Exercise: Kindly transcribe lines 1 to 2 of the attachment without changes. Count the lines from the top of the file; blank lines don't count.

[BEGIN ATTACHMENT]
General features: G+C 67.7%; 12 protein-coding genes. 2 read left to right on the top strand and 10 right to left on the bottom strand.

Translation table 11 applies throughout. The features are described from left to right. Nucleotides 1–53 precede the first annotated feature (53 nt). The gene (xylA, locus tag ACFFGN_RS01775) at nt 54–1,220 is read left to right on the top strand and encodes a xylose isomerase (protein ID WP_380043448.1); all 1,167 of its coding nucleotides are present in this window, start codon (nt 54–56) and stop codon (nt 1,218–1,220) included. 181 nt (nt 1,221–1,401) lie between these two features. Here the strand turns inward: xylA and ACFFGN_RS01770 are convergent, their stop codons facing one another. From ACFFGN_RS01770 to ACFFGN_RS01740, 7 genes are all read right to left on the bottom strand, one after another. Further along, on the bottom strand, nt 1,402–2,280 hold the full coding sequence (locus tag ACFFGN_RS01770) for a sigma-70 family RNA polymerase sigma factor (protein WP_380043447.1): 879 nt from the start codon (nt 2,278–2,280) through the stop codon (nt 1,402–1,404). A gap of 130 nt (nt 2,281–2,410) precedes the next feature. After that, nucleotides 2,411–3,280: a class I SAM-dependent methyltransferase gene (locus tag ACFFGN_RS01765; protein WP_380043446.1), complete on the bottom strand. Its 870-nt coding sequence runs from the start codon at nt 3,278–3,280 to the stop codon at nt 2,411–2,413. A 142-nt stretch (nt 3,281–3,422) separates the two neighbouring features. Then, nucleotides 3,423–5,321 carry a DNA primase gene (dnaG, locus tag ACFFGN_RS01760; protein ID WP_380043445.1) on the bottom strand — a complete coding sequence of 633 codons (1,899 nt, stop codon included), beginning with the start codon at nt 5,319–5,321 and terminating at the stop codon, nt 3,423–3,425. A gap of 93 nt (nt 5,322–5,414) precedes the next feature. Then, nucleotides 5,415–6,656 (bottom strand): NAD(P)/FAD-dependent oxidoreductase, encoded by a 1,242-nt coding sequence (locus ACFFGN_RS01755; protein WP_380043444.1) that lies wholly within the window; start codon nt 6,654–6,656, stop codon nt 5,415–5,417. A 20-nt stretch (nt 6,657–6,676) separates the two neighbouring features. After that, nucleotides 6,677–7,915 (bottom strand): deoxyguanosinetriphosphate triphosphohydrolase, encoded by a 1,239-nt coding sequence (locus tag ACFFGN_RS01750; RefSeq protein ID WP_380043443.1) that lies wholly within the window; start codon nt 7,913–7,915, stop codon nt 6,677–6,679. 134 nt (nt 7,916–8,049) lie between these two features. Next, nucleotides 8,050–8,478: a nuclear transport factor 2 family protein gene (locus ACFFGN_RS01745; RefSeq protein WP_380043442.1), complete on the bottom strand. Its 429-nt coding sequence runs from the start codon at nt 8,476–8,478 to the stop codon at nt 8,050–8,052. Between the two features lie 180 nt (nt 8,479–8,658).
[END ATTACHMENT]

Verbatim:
General features: G+C 67.7%; 12 protein-coding genes. 2 read left to right on the top strand and 10 right to left on the bottom strand.

Translation table 11 applies throughout. The features are described from left to right. Nucleotides 1–53 precede the first annotated feature (53 nt). The gene (xylA, locus tag ACFFGN_RS01775) at nt 54–1,220 is read left to right on the top strand and encodes a xylose isomerase (protein ID WP_380043448.1); all 1,167 of its coding nucleotides are present in this window, start codon (nt 54–56) and stop codon (nt 1,218–1,220) included. 181 nt (nt 1,221–1,401) lie between these two features. Here the strand turns inward: xylA and ACFFGN_RS01770 are convergent, their stop codons facing one another. From ACFFGN_RS01770 to ACFFGN_RS01740, 7 genes are all read right to left on the bottom strand, one after another. Further along, on the bottom strand, nt 1,402–2,280 hold the full coding sequence (locus tag ACFFGN_RS01770) for a sigma-70 family RNA polymerase sigma factor (protein WP_380043447.1): 879 nt from the start codon (nt 2,278–2,280) through the stop codon (nt 1,402–1,404). A gap of 130 nt (nt 2,281–2,410) precedes the next feature. After that, nucleotides 2,411–3,280: a class I SAM-dependent methyltransferase gene (locus tag ACFFGN_RS01765; protein WP_380043446.1), complete on the bottom strand. Its 870-nt coding sequence runs from the start codon at nt 3,278–3,280 to the stop codon at nt 2,411–2,413. A 142-nt stretch (nt 3,281–3,422) separates the two neighbouring features. Then, nucleotides 3,423–5,321 carry a DNA primase gene (dnaG, locus tag ACFFGN_RS01760; protein ID WP_380043445.1) on the bottom strand — a complete coding sequence of 633 codons (1,899 nt, stop codon included), beginning with the start codon at nt 5,319–5,321 and terminating at the stop codon, nt 3,423–3,425. A gap of 93 nt (nt 5,322–5,414) precedes the next feature. Then, nucleotides 5,415–6,656 (bottom strand): NAD(P)/FAD-dependent oxidoreductase, encoded by a 1,242-nt coding sequence (locus ACFFGN_RS01755; protein WP_380043444.1) that lies wholly within the window; start codon nt 6,654–6,656, stop codon nt 5,415–5,417. A 20-nt stretch (nt 6,657–6,676) separates the two neighbouring features. After that, nucleotides 6,677–7,915 (bottom strand): deoxyguanosinetriphosphate triphosphohydrolase, encoded by a 1,239-nt coding sequence (locus tag ACFFGN_RS01750; RefSeq protein ID WP_380043443.1) that lies wholly within the window; start codon nt 7,913–7,915, stop codon nt 6,677–6,679. 134 nt (nt 7,916–8,049) lie between these two features. Next, nucleotides 8,050–8,478: a nuclear transport factor 2 family protein gene (locus ACFFGN_RS01745; RefSeq protein WP_380043442.1), complete on the bottom strand. Its 429-nt coding sequence runs from the start codon at nt 8,476–8,478 to the stop codon at nt 8,050–8,052. Between the two features lie 180 nt (nt 8,479–8,658).